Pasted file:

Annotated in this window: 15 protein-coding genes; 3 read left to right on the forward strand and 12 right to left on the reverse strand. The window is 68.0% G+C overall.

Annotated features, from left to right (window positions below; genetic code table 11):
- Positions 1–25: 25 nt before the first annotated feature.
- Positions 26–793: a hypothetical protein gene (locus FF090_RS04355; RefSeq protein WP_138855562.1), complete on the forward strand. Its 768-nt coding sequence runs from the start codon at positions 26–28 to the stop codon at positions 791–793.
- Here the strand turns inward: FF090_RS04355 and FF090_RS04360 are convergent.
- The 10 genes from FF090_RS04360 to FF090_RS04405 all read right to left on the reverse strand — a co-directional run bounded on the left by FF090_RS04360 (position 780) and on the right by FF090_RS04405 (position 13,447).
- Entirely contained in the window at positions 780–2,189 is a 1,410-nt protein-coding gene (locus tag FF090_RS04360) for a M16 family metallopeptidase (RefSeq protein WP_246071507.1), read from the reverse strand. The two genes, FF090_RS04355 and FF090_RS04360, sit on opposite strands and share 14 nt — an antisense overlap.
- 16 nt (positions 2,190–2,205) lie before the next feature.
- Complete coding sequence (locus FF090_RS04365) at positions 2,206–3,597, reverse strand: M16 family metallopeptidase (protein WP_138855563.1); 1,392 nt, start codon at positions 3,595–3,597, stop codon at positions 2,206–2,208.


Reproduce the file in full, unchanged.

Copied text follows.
Annotated in this window: 15 protein-coding genes; 3 read left to right on the forward strand and 12 right to left on the reverse strand. The window is 68.0% G+C overall.

Annotated features, from left to right (window positions below; genetic code table 11):
- Positions 1–25: 25 nt before the first annotated feature.
- Positions 26–793: a hypothetical protein gene (locus FF090_RS04355; RefSeq protein WP_138855562.1), complete on the forward strand. Its 768-nt coding sequence runs from the start codon at positions 26–28 to the stop codon at positions 791–793.
- Here the strand turns inward: FF090_RS04355 and FF090_RS04360 are convergent.
- The 10 genes from FF090_RS04360 to FF090_RS04405 all read right to left on the reverse strand — a co-directional run bounded on the left by FF090_RS04360 (position 780) and on the right by FF090_RS04405 (position 13,447).
- Entirely contained in the window at positions 780–2,189 is a 1,410-nt protein-coding gene (locus tag FF090_RS04360) for a M16 family metallopeptidase (RefSeq protein WP_246071507.1), read from the reverse strand. The two genes, FF090_RS04355 and FF090_RS04360, sit on opposite strands and share 14 nt — an antisense overlap.
- 16 nt (positions 2,190–2,205) lie before the next feature.
- Complete coding sequence (locus FF090_RS04365) at positions 2,206–3,597, reverse strand: M16 family metallopeptidase (protein WP_138855563.1); 1,392 nt, start codon at positions 3,595–3,597, stop codon at positions 2,206–2,208.